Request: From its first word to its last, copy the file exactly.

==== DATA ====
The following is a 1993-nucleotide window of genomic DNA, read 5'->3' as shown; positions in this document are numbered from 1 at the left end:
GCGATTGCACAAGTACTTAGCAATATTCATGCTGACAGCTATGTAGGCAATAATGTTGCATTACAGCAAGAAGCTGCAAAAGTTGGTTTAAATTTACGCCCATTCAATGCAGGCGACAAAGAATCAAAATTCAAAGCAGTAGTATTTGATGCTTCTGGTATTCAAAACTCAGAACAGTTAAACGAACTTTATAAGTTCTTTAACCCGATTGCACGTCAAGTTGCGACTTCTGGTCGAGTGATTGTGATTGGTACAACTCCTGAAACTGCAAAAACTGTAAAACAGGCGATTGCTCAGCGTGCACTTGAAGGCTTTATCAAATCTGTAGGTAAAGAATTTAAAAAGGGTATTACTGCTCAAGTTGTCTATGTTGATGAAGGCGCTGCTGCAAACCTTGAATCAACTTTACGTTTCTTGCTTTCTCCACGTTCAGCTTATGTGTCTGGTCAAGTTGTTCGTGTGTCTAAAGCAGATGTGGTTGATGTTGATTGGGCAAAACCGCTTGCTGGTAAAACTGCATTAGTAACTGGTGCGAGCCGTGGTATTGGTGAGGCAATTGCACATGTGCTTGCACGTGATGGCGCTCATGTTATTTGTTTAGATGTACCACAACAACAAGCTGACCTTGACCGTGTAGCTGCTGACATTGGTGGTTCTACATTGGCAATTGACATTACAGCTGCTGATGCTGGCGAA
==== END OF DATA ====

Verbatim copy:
The following is a 1993-nucleotide window of genomic DNA, read 5'->3' as shown; positions in this document are numbered from 1 at the left end:
GCGATTGCACAAGTACTTAGCAATATTCATGCTGACAGCTATGTAGGCAATAATGTTGCATTACAGCAAGAAGCTGCAAAAGTTGGTTTAAATTTACGCCCATTCAATGCAGGCGACAAAGAATCAAAATTCAAAGCAGTAGTATTTGATGCTTCTGGTATTCAAAACTCAGAACAGTTAAACGAACTTTATAAGTTCTTTAACCCGATTGCACGTCAAGTTGCGACTTCTGGTCGAGTGATTGTGATTGGTACAACTCCTGAAACTGCAAAAACTGTAAAACAGGCGATTGCTCAGCGTGCACTTGAAGGCTTTATCAAATCTGTAGGTAAAGAATTTAAAAAGGGTATTACTGCTCAAGTTGTCTATGTTGATGAAGGCGCTGCTGCAAACCTTGAATCAACTTTACGTTTCTTGCTTTCTCCACGTTCAGCTTATGTGTCTGGTCAAGTTGTTCGTGTGTCTAAAGCAGATGTGGTTGATGTTGATTGGGCAAAACCGCTTGCTGGTAAAACTGCATTAGTAACTGGTGCGAGCCGTGGTATTGGTGAGGCAATTGCACATGTGCTTGCACGTGATGGCGCTCATGTTATTTGTTTAGATGTACCACAACAACAAGCTGACCTTGACCGTGTAGCTGCTGACATTGGTGGTTCTACATTGGCAATTGACATTACAGCTGCTGATGCTGGCGAA